Gaddafi loyalists besiege Zawiyah; civilian casualties reported

Motivated by recent shows of political strength by neighbors in Egypt, people in the Middle East and North Africa are taking to the streets of many cities to rally for change.
Washington Post Foreign Service
Tuesday, March 8, 2011; 4:00 PM

BENGHAZI, LIBYA - Troops loyal to Moammar Gaddafi besieged the rebel-held city of Zawiyah for a fifth day Tuesday, as government forces renewed assaults on several fronts to try to reclaim ground lost since the uprising against the longtime Libyan leader began last month.

Rebel officials in Zawiyah, 27 miles west of Tripoli, said dozens of people have been killed and hundreds wounded, including women and children. On Monday, eyewitnesses said loyalist troops backed by 40 tanks rolled into the city. After seven hours of lethal urban warfare, rebels said they managed to repulse the assault, although at a heavy cost in lives.

On Tuesday, they said the city, suffering from severe shortages of medicines and food, was coming under heavy mortar fire.

"They are not yet rolling in with tanks like yesterday, but they are shelling us from a distance of three to four kilometers," said Mohamed Magid, an opposition spokesman in Zawiyah. Electricity, telephone and Internet service in the city have been cut, he said.

"They are hitting civilian buildings; there are civilian casualties," Magid said, sounding desperate as he spoke on a satellite phone. "We need help."

In the key oil terminal of Ras Lanuf, 412 miles east of Tripoli, Gaddafi loyalists were engaged in fierce fighting with rebels who had hoped to march on Sirte, Gaddafi's hometown and a strategically vital city still under tight government control. Rebel officials said Ras Lanuf was coming under heavy bombing as Gaddafi's aircraft targeted the town's water reservoir, among other installations. But as of late Tuesday, rebel officials said they still controlled Ras Lanuf.

A medical doctor there told the Arabic television network al-Jazeera that hospitals Tuesday received more than 20 wounded people, most with serious injuries.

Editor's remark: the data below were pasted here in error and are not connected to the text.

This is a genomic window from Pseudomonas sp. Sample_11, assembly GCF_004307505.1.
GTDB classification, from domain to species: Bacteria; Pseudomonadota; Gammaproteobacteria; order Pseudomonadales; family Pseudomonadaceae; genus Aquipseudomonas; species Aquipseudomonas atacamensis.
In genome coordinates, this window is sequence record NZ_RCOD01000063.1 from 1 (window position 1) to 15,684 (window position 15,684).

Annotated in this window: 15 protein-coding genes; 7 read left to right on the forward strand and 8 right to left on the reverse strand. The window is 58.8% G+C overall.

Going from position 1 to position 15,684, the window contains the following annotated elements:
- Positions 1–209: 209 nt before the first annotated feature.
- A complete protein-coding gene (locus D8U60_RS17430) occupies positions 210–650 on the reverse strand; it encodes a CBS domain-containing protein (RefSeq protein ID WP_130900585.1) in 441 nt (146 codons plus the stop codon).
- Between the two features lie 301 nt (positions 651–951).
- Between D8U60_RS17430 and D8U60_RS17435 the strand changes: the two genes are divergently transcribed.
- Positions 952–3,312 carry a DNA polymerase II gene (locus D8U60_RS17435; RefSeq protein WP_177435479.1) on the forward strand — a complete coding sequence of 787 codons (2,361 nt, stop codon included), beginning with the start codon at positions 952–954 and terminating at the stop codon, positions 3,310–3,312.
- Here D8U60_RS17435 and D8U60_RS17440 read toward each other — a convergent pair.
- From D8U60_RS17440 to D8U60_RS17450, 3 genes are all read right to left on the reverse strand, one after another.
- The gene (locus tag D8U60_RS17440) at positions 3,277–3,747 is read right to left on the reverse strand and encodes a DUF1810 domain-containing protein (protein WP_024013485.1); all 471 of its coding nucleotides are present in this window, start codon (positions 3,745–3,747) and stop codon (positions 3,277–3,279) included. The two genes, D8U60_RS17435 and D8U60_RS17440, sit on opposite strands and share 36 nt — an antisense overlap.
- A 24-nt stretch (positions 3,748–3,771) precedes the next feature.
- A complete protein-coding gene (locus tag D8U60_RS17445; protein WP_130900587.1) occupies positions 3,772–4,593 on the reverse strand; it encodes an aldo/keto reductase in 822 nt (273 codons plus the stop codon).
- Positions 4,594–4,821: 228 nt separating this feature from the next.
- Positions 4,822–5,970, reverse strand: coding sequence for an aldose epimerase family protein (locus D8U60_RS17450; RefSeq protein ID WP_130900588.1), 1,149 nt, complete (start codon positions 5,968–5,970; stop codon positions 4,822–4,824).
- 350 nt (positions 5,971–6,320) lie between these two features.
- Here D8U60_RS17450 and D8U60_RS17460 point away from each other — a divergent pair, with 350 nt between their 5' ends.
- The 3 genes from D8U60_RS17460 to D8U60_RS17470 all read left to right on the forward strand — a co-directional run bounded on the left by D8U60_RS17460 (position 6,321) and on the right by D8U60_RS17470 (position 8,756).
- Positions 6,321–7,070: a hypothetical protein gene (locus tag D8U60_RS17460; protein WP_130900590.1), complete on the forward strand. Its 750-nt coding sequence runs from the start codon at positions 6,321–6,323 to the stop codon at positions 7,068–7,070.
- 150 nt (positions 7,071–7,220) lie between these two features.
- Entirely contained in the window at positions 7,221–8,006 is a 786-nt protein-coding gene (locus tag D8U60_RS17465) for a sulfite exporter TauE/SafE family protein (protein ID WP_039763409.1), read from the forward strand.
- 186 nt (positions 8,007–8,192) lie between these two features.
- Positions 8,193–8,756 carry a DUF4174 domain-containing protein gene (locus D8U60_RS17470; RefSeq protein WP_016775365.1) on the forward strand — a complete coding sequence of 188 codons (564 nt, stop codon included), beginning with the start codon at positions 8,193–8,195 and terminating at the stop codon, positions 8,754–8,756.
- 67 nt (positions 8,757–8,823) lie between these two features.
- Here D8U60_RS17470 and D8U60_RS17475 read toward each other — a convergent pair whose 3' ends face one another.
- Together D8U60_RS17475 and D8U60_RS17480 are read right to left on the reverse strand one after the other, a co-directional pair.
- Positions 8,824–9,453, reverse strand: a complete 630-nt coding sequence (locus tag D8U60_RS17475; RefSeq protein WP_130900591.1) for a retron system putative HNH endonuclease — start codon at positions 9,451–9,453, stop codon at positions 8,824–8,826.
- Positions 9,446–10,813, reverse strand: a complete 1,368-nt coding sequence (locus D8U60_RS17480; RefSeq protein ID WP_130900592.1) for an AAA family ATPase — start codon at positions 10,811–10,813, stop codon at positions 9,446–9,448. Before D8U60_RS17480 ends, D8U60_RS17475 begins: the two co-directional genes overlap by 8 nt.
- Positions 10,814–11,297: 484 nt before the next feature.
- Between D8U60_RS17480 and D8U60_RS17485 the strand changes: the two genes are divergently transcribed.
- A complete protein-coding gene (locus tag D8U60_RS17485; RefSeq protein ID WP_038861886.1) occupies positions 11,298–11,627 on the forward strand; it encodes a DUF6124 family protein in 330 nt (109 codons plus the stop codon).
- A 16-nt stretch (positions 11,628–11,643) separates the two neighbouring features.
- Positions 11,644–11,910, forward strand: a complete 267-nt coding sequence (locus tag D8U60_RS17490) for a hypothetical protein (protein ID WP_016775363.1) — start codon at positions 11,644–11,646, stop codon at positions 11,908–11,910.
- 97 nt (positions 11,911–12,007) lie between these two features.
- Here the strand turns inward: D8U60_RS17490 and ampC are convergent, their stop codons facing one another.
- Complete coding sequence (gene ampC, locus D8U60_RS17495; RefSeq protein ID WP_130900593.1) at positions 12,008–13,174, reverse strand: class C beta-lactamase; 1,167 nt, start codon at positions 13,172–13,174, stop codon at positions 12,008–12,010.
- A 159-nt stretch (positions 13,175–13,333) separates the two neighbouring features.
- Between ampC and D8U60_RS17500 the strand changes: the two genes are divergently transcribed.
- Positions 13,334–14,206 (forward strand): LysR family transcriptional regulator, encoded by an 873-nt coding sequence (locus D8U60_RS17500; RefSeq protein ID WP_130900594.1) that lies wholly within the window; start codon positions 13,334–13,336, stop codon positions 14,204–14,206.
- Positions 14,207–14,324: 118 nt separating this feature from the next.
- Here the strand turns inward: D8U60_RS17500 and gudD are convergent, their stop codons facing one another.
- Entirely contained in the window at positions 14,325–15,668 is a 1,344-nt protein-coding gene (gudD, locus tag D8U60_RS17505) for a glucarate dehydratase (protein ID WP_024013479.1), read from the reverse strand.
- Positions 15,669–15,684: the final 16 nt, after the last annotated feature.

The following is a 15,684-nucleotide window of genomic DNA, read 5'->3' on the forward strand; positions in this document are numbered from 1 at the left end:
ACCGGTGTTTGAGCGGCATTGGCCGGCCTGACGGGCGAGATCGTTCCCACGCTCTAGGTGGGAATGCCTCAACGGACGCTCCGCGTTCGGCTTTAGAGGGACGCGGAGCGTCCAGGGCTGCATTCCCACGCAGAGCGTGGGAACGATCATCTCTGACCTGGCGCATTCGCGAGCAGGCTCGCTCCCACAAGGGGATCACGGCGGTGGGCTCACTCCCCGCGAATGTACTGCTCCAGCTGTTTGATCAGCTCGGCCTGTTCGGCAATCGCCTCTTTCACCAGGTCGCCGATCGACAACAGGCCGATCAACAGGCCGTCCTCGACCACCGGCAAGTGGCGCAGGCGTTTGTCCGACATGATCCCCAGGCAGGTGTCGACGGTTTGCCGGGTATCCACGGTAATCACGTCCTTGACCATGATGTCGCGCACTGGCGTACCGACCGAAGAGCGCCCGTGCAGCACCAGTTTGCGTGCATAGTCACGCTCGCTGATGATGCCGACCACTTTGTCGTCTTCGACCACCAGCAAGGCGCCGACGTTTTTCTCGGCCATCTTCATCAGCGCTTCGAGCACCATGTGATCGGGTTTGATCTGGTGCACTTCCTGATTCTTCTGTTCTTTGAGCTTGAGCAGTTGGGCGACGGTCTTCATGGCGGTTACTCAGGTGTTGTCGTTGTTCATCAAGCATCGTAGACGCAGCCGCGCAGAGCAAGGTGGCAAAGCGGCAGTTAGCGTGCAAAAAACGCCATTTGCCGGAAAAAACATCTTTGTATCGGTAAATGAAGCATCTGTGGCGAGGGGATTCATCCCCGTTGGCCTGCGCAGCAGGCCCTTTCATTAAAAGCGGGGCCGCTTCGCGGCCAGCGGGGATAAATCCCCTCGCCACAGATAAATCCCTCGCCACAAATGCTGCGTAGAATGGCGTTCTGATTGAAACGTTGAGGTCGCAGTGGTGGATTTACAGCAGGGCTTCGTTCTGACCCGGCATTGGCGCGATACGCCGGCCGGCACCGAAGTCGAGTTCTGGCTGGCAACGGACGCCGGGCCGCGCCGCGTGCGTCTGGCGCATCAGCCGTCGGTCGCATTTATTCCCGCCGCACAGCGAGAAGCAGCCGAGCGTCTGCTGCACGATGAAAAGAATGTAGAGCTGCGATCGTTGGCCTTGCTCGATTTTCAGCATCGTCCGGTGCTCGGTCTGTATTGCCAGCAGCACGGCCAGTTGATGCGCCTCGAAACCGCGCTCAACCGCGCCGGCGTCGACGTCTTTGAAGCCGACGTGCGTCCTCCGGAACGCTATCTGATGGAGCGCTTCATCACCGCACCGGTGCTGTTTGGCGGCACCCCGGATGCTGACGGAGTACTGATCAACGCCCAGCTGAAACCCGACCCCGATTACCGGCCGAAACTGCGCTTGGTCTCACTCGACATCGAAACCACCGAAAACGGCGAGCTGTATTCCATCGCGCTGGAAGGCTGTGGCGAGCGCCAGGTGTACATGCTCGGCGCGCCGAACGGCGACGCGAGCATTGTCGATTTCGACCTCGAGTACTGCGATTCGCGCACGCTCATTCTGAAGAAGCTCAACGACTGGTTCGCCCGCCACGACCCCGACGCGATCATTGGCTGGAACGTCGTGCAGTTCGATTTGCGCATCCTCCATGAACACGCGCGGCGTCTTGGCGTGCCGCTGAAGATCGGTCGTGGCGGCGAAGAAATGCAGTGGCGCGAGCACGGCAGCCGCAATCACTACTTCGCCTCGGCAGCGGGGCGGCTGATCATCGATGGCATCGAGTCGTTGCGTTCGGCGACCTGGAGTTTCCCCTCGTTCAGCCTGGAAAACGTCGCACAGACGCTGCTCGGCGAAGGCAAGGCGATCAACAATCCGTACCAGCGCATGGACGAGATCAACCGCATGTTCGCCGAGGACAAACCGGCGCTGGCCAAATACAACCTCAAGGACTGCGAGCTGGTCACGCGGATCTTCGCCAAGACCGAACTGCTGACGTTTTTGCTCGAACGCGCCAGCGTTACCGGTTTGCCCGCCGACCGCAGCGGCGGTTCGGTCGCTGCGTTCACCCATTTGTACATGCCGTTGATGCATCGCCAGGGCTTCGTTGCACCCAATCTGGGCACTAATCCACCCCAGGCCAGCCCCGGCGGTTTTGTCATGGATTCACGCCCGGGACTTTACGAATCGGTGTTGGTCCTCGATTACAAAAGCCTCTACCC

An eastern front, meanwhile, appeared to be developing in the no-man's land between Ras Lanuf and Bin Jawwad, a town 37 miles to the west that the rebels lost to the loyalists late Sunday. Gaddafi's troops were reported to be digging trenches and setting up heavy artillery in an effort to thwart any attempt by the rebels to move farther west.

In the capital, Tripoli, residents reached by phone said the tense quiet of the last few days largely persisted, although the sound of machine gun fire occasionally echoed around the city. Gaddafi loyalists claimed the shooting was part of celebrations.

After widespread reports that Gaddafi had offered, through an third party, to give up power if he were allowed to leave the country, opposition leaders said at a news conference Tuesday that no such offer had been made.

"In reality, there is no such proposal," said Abdul Hafidh Ghoga, a spokesman for the opposition's governing council in Benghazi, the rebels' provisional capital. "We have not been contacted. There is no emissary."

Ghoga called again for foreign powers to impose a "no-fly zone" over Libya and effectively ground Gaddafi's air force.

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